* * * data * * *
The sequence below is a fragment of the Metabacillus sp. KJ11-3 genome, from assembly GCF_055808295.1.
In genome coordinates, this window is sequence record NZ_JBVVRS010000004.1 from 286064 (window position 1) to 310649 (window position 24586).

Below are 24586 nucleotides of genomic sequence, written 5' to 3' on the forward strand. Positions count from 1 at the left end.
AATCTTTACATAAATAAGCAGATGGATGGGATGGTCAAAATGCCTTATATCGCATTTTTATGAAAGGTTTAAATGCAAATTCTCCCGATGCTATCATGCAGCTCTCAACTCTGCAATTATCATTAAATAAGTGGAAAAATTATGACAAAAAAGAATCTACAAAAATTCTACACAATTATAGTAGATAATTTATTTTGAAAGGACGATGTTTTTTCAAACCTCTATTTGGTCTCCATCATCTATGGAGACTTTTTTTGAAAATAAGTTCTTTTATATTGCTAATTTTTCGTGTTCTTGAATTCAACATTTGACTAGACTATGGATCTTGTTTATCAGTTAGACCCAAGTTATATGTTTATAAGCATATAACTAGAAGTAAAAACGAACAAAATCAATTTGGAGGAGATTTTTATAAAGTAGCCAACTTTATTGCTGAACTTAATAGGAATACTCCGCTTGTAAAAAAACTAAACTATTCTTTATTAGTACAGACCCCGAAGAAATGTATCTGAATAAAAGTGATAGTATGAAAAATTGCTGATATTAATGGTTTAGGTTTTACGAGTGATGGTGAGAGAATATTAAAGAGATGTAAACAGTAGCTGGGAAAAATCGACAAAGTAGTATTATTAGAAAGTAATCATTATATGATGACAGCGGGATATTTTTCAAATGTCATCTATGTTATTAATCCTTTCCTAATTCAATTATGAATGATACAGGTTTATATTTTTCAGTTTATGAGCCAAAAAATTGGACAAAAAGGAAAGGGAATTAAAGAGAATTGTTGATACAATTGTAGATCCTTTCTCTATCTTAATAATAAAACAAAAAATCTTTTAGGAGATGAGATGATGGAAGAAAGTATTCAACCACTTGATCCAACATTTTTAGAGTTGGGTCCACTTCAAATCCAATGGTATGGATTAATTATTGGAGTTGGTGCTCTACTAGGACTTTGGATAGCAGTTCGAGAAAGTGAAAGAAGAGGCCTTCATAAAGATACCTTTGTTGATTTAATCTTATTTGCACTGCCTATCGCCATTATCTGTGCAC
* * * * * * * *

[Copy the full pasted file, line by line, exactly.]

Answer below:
The sequence below is a fragment of the Metabacillus sp. KJ11-3 genome, from assembly GCF_055808295.1.
In genome coordinates, this window is sequence record NZ_JBVVRS010000004.1 from 286064 (window position 1) to 310649 (window position 24586).

Below are 24586 nucleotides of genomic sequence, written 5' to 3' on the forward strand. Positions count from 1 at the left end.
AATCTTTACATAAATAAGCAGATGGATGGGATGGTCAAAATGCCTTATATCGCATTTTTATGAAAGGTTTAAATGCAAATTCTCCCGATGCTATCATGCAGCTCTCAACTCTGCAATTATCATTAAATAAGTGGAAAAATTATGACAAAAAAGAATCTACAAAAATTCTACACAATTATAGTAGATAATTTATTTTGAAAGGACGATGTTTTTTCAAACCTCTATTTGGTCTCCATCATCTATGGAGACTTTTTTTGAAAATAAGTTCTTTTATATTGCTAATTTTTCGTGTTCTTGAATTCAACATTTGACTAGACTATGGATCTTGTTTATCAGTTAGACCCAAGTTATATGTTTATAAGCATATAACTAGAAGTAAAAACGAACAAAATCAATTTGGAGGAGATTTTTATAAAGTAGCCAACTTTATTGCTGAACTTAATAGGAATACTCCGCTTGTAAAAAAACTAAACTATTCTTTATTAGTACAGACCCCGAAGAAATGTATCTGAATAAAAGTGATAGTATGAAAAATTGCTGATATTAATGGTTTAGGTTTTACGAGTGATGGTGAGAGAATATTAAAGAGATGTAAACAGTAGCTGGGAAAAATCGACAAAGTAGTATTATTAGAAAGTAATCATTATATGATGACAGCGGGATATTTTTCAAATGTCATCTATGTTATTAATCCTTTCCTAATTCAATTATGAATGATACAGGTTTATATTTTTCAGTTTATGAGCCAAAAAATTGGACAAAAAGGAAAGGGAATTAAAGAGAATTGTTGATACAATTGTAGATCCTTTCTCTATCTTAATAATAAAACAAAAAATCTTTTAGGAGATGAGATGATGGAAGAAAGTATTCAACCACTTGATCCAACATTTTTAGAGTTGGGTCCACTTCAAATCCAATGGTATGGATTAATTATTGGAGTTGGTGCTCTACTAGGACTTTGGATAGCAGTTCGAGAAAGTGAAAGAAGAGGCCTTCATAAAGATACCTTTGTTGATTTAATCTTATTTGCACTGCCTATCGCCATTATCTGTGCAC